The Invisible Woman (Ralph Fiennes, 2013)
Ralph Fiennes’ second outing as director, following Coriolanus, sees him shift from one of the traditional choices of the serious thesp-turned-filmmaker, Shakespeare, to the other – costume drama. An adaptation of Claire Tomalin’s biography, The Invisible Woman is the story of Nelly Ternan, the actress who for many years was the mistress of Charles Dickens.
We initially meet Nelly (Felicity Jones) some years after Dickens’ death; now married with a family, she is directing a school production of a play by Wilkie Collins. This stirs up memories of how she first met Dickens when, aged 18, she performed in the same author’s play.
The Charles Dickens presented here is a showman who lives in the full glare of celebrity (in one scene, he is mobbed by adoring fans). He is larger than life, effusive if perhaps somewhat egotistical, and shows a warmth not generally associated with Fiennes. However, once you get over the shock that Dickens isn’t being played by Simon Callow, Fiennes is quite successful in the role; I particularly enjoyed his scenes with Tom Hollander as Wilkie Collins.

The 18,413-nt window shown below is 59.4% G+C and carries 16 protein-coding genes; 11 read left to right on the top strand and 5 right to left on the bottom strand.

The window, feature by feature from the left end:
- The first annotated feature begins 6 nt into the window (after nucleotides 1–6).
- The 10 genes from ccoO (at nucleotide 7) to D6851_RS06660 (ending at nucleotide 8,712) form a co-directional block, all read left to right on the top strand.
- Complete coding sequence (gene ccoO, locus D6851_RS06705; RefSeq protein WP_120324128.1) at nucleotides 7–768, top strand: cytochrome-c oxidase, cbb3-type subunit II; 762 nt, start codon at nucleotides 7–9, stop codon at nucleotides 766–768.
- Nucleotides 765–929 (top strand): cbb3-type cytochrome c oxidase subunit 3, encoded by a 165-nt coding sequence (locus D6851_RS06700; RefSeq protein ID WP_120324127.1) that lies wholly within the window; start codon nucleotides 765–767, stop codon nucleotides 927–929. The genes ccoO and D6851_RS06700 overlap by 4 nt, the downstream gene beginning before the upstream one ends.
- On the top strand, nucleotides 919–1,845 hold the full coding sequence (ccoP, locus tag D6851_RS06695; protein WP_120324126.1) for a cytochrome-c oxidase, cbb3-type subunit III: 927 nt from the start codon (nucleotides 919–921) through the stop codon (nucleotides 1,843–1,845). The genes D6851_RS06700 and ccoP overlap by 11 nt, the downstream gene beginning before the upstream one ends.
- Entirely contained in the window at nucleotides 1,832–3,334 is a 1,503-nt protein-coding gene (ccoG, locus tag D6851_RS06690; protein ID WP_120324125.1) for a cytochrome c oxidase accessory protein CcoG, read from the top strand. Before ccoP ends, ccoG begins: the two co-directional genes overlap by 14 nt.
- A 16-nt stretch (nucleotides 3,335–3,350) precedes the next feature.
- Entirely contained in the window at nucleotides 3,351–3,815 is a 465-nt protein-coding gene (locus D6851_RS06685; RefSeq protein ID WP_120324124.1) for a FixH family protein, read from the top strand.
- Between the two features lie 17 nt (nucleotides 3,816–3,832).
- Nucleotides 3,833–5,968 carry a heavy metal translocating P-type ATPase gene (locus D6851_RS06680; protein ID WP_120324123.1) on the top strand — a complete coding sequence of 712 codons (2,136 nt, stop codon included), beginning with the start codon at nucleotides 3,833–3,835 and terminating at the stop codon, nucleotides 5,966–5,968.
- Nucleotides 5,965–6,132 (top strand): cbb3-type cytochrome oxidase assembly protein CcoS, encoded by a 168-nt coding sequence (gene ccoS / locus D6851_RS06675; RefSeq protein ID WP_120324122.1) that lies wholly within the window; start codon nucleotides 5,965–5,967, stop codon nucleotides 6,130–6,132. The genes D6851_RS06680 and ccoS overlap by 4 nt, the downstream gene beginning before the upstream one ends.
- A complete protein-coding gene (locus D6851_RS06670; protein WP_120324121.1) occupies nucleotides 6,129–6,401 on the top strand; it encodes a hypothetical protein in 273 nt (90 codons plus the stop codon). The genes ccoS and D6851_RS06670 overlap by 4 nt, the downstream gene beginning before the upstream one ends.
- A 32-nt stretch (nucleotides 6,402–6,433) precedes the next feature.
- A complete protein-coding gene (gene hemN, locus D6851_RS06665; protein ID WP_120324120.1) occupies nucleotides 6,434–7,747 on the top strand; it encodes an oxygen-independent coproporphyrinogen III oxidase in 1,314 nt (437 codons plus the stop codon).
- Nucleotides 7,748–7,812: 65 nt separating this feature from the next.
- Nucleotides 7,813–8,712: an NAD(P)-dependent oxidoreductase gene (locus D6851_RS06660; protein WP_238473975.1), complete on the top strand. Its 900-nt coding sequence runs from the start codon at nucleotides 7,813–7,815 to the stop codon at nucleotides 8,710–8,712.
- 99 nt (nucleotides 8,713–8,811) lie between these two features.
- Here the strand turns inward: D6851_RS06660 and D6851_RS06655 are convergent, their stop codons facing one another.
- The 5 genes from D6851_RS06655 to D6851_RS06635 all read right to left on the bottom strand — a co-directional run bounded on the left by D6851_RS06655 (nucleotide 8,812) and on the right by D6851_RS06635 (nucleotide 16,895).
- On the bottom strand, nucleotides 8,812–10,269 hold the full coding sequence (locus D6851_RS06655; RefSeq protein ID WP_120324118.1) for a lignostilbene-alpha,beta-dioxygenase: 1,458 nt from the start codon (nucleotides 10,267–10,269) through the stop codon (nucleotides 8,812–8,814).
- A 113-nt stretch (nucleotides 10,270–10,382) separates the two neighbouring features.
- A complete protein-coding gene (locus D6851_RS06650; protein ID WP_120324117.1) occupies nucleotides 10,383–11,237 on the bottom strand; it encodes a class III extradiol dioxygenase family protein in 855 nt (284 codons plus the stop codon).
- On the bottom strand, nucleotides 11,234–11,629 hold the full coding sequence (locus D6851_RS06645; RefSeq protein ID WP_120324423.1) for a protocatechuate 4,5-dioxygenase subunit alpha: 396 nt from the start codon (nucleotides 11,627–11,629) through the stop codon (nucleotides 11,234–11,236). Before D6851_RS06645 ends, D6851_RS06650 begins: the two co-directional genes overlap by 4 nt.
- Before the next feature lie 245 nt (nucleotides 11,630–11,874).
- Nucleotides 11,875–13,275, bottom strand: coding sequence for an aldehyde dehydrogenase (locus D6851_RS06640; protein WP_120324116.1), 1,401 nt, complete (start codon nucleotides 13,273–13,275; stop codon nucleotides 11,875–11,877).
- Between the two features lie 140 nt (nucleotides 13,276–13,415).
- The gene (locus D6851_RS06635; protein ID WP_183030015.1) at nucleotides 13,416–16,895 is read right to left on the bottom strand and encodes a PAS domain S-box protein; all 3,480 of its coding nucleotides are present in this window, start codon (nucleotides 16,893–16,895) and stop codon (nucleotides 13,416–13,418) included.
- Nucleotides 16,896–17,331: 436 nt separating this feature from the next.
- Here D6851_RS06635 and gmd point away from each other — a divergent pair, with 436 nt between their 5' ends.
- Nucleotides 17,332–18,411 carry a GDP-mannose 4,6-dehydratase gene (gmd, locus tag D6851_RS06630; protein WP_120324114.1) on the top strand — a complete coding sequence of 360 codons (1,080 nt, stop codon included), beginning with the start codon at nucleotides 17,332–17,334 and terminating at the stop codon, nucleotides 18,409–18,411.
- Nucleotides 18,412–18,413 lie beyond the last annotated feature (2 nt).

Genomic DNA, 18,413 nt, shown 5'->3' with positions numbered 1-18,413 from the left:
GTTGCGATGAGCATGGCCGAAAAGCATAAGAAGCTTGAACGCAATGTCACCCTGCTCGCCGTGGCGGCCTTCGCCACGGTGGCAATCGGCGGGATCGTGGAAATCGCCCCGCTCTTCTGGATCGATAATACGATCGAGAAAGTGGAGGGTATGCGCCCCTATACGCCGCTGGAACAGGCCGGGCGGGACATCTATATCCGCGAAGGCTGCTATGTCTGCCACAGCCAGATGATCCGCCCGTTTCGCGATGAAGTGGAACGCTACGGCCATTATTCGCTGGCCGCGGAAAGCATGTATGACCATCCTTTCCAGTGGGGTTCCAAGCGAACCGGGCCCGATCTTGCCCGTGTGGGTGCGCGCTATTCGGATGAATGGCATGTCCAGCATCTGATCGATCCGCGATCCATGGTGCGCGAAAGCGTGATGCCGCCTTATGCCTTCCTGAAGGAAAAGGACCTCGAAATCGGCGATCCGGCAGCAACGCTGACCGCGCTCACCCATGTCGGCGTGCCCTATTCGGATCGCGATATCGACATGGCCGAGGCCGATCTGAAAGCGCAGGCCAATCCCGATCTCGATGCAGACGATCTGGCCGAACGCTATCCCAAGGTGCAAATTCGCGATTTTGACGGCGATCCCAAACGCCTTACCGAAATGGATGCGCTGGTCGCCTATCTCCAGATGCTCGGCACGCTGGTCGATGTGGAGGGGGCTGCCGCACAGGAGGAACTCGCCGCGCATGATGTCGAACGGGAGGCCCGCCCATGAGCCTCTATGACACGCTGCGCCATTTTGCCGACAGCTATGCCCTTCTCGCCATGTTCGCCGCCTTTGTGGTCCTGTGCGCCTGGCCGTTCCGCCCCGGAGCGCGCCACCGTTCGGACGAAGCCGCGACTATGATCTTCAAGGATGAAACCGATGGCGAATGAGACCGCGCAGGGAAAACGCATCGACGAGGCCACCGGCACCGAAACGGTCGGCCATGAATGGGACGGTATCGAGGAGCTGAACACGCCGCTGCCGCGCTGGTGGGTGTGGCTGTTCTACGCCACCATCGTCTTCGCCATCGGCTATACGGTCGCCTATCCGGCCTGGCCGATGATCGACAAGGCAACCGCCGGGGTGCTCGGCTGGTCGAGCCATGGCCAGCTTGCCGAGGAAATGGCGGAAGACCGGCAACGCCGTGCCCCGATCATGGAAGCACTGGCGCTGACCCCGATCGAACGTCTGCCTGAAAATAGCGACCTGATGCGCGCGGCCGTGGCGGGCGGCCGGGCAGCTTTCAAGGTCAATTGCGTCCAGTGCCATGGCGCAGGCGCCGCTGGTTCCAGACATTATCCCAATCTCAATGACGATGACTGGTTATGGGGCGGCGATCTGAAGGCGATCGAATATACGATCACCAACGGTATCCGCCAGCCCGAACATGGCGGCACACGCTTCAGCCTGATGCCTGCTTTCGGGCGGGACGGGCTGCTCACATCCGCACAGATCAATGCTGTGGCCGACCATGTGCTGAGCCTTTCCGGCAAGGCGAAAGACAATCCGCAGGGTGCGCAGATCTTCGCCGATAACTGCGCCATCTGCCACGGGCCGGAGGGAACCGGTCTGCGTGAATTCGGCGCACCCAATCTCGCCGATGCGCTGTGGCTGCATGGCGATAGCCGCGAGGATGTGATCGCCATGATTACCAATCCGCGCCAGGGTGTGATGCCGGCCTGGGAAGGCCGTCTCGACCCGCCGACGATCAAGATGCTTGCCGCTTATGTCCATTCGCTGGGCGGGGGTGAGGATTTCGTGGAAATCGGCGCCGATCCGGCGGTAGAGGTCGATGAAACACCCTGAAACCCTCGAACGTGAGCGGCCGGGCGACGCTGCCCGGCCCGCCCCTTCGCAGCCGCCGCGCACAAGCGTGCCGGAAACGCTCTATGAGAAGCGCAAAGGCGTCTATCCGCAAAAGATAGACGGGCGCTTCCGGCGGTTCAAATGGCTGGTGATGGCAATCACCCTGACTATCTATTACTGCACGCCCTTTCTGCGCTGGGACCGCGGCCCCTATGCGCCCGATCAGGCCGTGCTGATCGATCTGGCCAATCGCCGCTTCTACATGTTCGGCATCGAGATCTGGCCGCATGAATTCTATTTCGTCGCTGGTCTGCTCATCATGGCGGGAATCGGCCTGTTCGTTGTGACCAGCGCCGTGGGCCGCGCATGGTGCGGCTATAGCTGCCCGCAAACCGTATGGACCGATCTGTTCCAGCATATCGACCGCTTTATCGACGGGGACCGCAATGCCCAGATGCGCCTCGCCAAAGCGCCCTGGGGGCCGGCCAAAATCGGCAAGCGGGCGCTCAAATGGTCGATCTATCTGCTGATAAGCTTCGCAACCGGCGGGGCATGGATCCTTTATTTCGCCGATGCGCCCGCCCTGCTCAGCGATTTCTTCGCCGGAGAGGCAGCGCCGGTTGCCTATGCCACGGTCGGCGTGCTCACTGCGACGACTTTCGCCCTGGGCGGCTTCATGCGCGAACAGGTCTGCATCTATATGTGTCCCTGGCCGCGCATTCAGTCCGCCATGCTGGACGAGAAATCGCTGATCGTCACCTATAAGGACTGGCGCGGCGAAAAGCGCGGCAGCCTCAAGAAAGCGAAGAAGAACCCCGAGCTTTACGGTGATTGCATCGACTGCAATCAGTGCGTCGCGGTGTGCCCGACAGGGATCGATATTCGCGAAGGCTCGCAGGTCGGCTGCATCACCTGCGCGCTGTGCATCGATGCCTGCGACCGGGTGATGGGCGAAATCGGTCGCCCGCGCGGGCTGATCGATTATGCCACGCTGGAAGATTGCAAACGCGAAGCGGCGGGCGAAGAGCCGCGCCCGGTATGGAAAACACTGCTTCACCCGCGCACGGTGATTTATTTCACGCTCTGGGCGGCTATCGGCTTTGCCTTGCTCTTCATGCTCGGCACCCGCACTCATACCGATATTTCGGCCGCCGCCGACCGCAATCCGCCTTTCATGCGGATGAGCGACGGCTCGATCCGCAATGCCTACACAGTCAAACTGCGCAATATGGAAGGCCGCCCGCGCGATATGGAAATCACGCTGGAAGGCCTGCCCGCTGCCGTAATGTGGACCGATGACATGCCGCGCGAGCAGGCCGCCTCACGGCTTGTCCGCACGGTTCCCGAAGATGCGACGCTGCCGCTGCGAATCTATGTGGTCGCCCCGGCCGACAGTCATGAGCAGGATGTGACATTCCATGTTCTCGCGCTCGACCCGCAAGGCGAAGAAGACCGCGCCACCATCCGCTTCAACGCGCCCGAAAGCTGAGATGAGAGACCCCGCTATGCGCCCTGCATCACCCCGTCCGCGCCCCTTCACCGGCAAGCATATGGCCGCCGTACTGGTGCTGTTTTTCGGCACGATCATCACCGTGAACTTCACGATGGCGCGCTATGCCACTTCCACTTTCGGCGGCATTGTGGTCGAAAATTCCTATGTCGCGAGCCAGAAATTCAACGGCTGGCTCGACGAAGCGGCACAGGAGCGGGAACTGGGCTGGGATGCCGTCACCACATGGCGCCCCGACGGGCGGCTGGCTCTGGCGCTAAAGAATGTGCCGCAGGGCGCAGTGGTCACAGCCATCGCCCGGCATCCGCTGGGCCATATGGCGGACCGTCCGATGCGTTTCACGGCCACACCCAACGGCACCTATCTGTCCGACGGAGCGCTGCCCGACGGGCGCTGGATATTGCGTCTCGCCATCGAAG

Unfortunately, I was less engaged in his relationship with Nelly, whose dilemma really should be the most interesting element of the film. Though the pair are swiftly attracted to each other, Nelly is reluctant to enter into a sexual relationship with a married man (though I was unclear exactly what she was expecting to happen). Her mother (Kristin Scott Thomas) is more conflicted, concerned for her daughter’s reputation but pragmatic enough to recognise a chance for economic security when she sees it. Dickens’ behaviour is also cause for concern; in at least one instance, he treats his family in an utterly unconscionable manner.
In a film about an illicit relationship, it is odd that it’s over 70 minutes before we get any sense of passion between the two leads. Whether this sense of restraint was the choice of Dickens or of Fiennes, I can only guess; either way, it makes this tasteful, well-performed film a colder affair than you feel it should be. – Gareth Negus
The Invisible Woman is due for release in the UK on 7 February 2014.
Child’s Pose (Calin Peter Netzer, 2013)